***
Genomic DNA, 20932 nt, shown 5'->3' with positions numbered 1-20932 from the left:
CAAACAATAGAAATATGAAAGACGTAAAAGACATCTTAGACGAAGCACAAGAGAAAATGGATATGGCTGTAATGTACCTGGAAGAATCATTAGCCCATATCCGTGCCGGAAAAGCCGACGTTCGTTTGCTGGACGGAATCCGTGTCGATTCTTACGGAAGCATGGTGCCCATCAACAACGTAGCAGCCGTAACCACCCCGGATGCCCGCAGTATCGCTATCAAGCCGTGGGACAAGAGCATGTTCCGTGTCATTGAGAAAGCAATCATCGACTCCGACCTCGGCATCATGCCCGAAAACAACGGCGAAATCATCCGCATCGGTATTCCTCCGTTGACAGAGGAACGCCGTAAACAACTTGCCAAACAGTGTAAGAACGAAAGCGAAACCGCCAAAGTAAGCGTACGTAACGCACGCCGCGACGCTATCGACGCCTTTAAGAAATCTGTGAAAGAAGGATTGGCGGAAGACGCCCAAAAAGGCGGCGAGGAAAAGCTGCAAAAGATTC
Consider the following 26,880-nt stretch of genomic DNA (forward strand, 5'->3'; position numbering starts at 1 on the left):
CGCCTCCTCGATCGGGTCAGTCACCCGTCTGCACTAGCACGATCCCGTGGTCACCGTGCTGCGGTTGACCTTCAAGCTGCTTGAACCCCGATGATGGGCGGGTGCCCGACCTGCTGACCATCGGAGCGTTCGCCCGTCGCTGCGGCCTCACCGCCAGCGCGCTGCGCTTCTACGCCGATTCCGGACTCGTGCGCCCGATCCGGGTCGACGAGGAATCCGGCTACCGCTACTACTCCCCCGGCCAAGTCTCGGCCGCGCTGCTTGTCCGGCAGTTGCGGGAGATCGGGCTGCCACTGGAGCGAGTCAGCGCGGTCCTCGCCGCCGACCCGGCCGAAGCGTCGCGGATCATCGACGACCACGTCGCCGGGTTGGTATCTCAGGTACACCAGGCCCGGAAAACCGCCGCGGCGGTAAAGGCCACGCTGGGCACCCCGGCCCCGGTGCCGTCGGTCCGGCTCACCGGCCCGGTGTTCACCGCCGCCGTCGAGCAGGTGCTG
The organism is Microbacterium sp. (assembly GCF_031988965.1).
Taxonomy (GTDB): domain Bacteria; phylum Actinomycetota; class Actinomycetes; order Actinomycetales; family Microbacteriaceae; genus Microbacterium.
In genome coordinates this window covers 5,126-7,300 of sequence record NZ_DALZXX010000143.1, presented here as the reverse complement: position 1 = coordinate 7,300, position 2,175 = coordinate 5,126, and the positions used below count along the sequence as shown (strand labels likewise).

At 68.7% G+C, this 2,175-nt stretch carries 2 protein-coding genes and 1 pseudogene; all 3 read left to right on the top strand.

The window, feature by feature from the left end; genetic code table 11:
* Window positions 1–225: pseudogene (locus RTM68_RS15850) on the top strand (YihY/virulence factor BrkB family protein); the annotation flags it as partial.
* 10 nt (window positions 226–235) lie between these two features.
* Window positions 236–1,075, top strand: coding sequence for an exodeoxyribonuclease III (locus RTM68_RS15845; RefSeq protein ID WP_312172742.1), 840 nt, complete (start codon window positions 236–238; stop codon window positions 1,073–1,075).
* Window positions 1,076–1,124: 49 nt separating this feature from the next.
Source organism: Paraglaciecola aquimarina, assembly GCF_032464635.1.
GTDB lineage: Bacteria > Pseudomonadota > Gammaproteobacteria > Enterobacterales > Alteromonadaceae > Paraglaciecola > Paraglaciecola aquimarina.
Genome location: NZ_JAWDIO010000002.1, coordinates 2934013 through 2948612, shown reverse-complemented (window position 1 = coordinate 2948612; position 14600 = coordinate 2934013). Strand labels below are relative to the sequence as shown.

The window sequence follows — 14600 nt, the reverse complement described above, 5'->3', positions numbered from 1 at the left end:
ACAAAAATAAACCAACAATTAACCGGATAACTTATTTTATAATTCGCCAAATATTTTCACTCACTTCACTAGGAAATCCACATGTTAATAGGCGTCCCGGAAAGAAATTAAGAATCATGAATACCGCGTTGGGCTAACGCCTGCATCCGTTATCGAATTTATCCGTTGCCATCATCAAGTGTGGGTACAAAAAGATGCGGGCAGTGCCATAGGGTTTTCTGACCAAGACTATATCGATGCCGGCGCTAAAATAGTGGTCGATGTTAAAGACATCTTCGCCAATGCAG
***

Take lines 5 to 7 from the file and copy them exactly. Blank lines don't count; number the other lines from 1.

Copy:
The organism is Microbacterium sp. (assembly GCF_031988965.1).
Taxonomy (GTDB): domain Bacteria; phylum Actinomycetota; class Actinomycetes; order Actinomycetales; family Microbacteriaceae; genus Microbacterium.
In genome coordinates this window covers 5,126-7,300 of sequence record NZ_DALZXX010000143.1, presented here as the reverse complement: position 1 = coordinate 7,300, position 2,175 = coordinate 5,126, and the positions used below count along the sequence as shown (strand labels likewise).